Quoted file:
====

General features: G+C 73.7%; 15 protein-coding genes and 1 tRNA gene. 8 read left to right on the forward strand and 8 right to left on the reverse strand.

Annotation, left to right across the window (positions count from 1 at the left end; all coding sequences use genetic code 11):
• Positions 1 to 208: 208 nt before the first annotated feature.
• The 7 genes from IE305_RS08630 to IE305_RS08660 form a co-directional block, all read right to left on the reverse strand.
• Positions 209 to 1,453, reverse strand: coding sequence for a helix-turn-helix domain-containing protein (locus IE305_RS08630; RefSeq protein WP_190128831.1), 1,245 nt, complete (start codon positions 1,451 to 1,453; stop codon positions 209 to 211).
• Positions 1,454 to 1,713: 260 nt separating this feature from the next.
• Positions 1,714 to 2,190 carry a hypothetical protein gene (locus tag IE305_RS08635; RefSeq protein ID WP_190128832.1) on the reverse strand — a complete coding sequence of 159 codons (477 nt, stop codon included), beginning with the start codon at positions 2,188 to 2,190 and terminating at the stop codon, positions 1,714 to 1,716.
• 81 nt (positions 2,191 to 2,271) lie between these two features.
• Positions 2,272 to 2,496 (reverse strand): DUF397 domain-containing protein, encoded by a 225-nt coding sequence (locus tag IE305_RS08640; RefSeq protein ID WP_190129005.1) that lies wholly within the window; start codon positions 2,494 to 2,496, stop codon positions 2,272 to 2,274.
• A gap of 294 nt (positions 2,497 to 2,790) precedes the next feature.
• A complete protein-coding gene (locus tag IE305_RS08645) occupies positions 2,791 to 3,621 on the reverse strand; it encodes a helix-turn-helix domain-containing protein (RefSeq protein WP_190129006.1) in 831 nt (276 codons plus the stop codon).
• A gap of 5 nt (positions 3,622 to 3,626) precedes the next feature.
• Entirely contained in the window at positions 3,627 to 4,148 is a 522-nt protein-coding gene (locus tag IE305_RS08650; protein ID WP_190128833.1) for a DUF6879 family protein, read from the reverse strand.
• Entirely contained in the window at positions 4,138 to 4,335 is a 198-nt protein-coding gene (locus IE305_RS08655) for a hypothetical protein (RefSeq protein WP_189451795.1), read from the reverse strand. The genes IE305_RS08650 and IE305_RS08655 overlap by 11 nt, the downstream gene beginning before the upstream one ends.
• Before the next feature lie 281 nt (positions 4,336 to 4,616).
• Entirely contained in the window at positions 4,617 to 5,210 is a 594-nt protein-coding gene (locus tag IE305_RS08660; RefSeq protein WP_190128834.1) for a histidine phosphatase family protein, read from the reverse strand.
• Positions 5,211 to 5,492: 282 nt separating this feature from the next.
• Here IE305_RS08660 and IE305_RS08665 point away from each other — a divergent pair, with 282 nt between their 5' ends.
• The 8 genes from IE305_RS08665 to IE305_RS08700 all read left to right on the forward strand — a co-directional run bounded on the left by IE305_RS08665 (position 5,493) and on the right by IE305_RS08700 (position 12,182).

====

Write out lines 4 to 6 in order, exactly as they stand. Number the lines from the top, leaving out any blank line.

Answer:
• The 7 genes from IE305_RS08630 to IE305_RS08660 form a co-directional block, all read right to left on the reverse strand.
• Positions 209 to 1,453, reverse strand: coding sequence for a helix-turn-helix domain-containing protein (locus IE305_RS08630; RefSeq protein WP_190128831.1), 1,245 nt, complete (start codon positions 1,451 to 1,453; stop codon positions 209 to 211).
• Positions 1,454 to 1,713: 260 nt separating this feature from the next.